1. Flush your home’s plumbing. Flushing is easy and costs next to nothing. There are two important things to remember about effective flushing.
- Whenever your water has not been used for several hours, flush water from a kitchen or bathroom faucet for at least 3-5 minutes. You will use only a few gallons of water to do this and the cost will be just over a penny. You can save the flushed water for watering houseplants or gardens or for cleaning purposes. Do this process whenever your water has not been used for several hours; for example, when you wake up and when you return home from work or school. In addition, if your faucets have aerators, it is recommended that you remove and clean them once a month.
- You do not need to flush from a faucet for 3-5 minutes if you use toilets, washing machines, showers, bathtubs, or wash up before you use tap water for drinking or cooking. However, whenever you use any faucet for drinking or cooking purposes, you should always flush the water from that faucet for at least 30 seconds. To conserve water, consider filling some containers with water while flushing the tap, and use the first flush water to wash the dishes or water the plants.
If you live in a high-rise building, letting the water flow before using it may not lessen your risk from lead. This is because plumbing systems in high-rise buildings have more and sometimes larger pipes than smaller buildings.
2. Use COLD water for cooking and preparing baby formula. Do NOT cook with or drink water from the hot water tap; lead dissolves more easily into hot water. Do not use water from the hot water tap to make baby formula.
3. Boiling water will not reduce lead.
4. Additional treatment of water. You may want to consider purchasing a water filter. Read the package to be sure the filter is approved to reduce lead. Be sure to maintain and replace a filter device in accordance with the manufacturer’s instructions to protect water quality.
These home treatment devices are limited in that each unit treats only the water that flows from the faucet to which it is connected, and all of them require periodic regular maintenance and replacement. Devices such as reverse osmosis systems or distillers can effectively remove trace amounts of lead from your drinking water. Some activated carbon filters may reduce lead levels at the tap. You should investigate all lead reduction claims for such devices. One way to do this is to look for the National Sanitation Foundation (NSF) mark on the package or product. NSF tests and verifies products, such as drinking water treatment units, to detennine whether they comply with specific standards, including the claims made by the manufacturer. Those products that pass the NSF's standards can bear the NSF mark. If you want more information about drinking water treatment devices, you can contact NSF at (800-NSF-80 I 0) or visit their web site at www.nsf.com.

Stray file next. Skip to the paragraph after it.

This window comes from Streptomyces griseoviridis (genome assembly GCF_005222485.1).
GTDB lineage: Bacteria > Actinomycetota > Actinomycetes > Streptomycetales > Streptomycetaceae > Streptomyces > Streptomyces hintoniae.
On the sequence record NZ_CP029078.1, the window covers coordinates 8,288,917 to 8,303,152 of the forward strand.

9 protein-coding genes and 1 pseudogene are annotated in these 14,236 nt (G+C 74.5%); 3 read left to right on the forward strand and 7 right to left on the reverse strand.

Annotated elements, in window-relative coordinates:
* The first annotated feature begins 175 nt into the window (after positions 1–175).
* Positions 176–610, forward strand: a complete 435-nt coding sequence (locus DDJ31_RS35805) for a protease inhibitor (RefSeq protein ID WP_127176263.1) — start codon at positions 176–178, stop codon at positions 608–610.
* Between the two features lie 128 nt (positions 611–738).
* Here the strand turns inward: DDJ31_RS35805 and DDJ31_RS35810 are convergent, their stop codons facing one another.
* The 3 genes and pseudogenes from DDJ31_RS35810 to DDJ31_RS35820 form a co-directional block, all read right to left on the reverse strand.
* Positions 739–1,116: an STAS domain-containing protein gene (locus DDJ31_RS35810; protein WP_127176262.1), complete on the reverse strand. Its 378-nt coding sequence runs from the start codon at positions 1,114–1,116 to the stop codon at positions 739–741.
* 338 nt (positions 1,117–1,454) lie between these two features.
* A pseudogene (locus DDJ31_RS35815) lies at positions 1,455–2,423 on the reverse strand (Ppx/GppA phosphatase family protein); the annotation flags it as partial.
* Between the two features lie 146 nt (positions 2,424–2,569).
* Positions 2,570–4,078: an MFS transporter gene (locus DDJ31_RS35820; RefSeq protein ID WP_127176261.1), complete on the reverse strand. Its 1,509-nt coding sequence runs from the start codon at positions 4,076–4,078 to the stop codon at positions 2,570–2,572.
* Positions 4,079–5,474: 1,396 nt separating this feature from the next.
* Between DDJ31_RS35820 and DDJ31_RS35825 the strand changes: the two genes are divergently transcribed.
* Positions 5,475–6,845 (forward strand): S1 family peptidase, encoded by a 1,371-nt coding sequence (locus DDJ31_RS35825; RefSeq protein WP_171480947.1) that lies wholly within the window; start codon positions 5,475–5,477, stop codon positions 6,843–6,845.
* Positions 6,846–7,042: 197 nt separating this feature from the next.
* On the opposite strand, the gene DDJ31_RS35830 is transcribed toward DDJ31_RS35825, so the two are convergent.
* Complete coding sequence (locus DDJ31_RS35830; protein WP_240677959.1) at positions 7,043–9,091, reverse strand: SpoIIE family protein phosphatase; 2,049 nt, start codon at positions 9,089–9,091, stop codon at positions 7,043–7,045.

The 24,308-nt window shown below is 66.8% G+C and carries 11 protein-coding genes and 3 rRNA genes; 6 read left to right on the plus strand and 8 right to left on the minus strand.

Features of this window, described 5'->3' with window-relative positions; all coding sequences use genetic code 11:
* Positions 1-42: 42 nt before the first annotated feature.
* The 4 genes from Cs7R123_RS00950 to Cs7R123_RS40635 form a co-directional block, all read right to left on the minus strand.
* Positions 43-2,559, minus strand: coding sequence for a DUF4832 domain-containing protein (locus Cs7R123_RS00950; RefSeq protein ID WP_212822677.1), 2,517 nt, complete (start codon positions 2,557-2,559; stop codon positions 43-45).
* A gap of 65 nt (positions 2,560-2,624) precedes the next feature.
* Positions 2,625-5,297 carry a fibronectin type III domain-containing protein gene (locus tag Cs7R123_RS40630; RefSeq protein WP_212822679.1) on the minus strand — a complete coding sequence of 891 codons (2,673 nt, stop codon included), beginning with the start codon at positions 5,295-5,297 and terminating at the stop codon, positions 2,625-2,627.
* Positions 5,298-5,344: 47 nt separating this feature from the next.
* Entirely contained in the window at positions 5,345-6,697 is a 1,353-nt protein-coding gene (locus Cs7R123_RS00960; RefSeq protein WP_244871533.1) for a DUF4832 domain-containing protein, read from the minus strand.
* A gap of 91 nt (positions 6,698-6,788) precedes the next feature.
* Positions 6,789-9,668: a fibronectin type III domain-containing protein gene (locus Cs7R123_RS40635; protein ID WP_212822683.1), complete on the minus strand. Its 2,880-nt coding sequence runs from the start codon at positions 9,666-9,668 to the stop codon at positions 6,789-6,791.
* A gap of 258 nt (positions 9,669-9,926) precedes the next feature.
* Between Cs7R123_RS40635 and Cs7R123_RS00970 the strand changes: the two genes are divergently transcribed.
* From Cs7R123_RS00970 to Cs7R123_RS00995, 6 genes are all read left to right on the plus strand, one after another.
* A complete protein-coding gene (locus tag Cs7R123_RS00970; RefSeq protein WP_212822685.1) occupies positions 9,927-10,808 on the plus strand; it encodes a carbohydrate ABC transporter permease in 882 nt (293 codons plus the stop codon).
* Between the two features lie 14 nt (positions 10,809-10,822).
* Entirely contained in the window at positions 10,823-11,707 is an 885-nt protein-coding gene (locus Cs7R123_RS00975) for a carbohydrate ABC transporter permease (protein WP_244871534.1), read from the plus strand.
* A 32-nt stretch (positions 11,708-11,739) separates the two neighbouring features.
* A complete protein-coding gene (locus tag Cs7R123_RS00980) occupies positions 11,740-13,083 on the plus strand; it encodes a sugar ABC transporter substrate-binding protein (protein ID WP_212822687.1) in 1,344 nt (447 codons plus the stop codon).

Countertop filter: Filtering systems are now widely available at most home-goods or department stores. Again, filters that pass NSF's testing criteria will carry the NSF mark. It is important to follow the product usage and filter replacement instructions. Leaving a filter in for longer than its recommended life can actually cause levels of lead or other contaminants to increase because of accumulation in the filter. In addition, there is a potential for bacterial contamination.
5. Remove loose lead solder and debris from the plumbing materials installed in newly constructed homes, or homes in which the plumbing has recently been replaced. To do this, remove the faucet strainers/aerators from all taps and run the water for 3-5 minutes. Thereafter, periodically remove the strainers/aerators and flush out any debris that has accumulated over time.
6. Identify and replace lead materials with lead-free ones. Use of lead solder has been illegal since 1986. If your copper pipes are joined with lead solder and were installed after 1986, notify the plumber who did the work and request that he or she replace the lead solder with lead-free solder. Lead solder looks dull gray, and when scratched with a key looks shiny.
7. Determine if the service line that connects your home or apartment to the water main is made of lead. Providence Water can tell you if your service connection from the water main is made of lead. You can also hire a licensed plumber to inspect the line. A licensed plumber can, at the same time, check to see if your home’s plumbing contains lead solder, lead pipes, or pipe fittings that contain lead.
The Providence Water Supply Board maintains records of the materials located in the distribution system. If the service line that connects your dwelling to the water main in the street is made of lead, and you wish to reconnect to the water main with a replacement line other than lead, Providence Water will provide you, or the owner of the privately-owned line, with information on how to replace your privately-owned portion of the service line. Once you commit to replacing the lead service on your property, Providence Water will make arrangements to replace the utility-owned section of the lead connection at the same time. Acceptable pipe replacement alternatives include copper, and in some situations, plastic pipe.